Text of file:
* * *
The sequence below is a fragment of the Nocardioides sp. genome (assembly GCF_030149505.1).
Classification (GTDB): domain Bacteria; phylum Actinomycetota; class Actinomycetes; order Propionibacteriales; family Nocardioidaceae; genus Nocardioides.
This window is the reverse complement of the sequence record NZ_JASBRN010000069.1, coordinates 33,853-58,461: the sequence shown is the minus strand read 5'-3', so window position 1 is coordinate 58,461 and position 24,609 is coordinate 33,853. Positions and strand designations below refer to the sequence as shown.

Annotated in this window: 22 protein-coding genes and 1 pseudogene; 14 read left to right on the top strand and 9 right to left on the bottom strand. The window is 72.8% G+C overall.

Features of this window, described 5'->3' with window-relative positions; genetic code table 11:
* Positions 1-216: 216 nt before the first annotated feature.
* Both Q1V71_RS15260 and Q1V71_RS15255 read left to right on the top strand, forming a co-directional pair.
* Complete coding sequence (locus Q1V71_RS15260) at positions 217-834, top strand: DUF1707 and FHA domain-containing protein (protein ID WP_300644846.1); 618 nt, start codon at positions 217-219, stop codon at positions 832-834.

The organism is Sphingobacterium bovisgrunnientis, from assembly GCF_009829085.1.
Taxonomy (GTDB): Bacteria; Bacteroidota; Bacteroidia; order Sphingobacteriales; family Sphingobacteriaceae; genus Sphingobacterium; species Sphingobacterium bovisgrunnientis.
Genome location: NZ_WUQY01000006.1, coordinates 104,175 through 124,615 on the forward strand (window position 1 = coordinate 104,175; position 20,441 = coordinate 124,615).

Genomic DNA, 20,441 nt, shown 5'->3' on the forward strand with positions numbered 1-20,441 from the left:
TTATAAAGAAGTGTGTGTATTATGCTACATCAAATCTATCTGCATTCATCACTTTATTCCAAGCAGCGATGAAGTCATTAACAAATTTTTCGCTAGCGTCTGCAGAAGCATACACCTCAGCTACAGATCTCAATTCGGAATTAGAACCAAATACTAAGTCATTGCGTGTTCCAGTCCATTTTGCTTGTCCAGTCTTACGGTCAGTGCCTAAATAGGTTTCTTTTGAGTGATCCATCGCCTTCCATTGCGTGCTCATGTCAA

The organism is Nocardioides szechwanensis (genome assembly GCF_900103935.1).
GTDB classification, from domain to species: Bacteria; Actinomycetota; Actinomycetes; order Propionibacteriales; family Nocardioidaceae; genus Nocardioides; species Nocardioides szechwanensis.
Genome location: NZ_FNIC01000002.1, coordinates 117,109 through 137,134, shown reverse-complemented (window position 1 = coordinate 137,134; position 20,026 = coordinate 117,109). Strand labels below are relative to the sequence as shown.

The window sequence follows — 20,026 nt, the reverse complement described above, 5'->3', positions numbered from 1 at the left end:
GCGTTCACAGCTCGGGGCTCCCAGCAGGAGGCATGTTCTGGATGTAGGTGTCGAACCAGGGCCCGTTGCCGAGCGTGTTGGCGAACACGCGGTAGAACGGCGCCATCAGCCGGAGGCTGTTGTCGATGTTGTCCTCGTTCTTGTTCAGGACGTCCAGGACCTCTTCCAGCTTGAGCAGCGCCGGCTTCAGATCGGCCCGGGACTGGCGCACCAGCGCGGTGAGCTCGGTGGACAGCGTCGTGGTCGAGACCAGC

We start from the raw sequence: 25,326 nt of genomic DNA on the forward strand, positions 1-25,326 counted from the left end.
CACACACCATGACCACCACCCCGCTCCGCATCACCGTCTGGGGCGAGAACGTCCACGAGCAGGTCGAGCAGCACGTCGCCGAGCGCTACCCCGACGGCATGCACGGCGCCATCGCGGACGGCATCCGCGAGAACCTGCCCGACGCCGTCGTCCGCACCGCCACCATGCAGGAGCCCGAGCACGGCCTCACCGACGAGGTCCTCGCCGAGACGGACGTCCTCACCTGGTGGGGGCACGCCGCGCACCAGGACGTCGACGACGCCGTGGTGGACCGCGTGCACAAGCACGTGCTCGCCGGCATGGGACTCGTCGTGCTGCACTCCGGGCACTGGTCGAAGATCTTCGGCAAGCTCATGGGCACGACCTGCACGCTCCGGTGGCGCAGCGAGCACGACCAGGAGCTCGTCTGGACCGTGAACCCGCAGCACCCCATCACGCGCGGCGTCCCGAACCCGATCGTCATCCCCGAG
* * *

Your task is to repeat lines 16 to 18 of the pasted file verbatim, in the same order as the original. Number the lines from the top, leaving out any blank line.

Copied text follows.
Genome location: NZ_FNIC01000002.1, coordinates 117,109 through 137,134, shown reverse-complemented (window position 1 = coordinate 137,134; position 20,026 = coordinate 117,109). Strand labels below are relative to the sequence as shown.

The window sequence follows — 20,026 nt, the reverse complement described above, 5'->3', positions numbered from 1 at the left end:
GCGTTCACAGCTCGGGGCTCCCAGCAGGAGGCATGTTCTGGATGTAGGTGTCGAACCAGGGCCCGTTGCCGAGCGTGTTGGCGAACACGCGGTAGAACGGCGCCATCAGCCGGAGGCTGTTGTCGATGTTGTCCTCGTTCTTGTTCAGGACGTCCAGGACCTCTTCCAGCTTGAGCAGCGCCGGCTTCAGATCGGCCCGGGACTGGCGCACCAGCGCGGTGAGCTCGGTGGACAGCGTCGTGGTCGAGACCAGC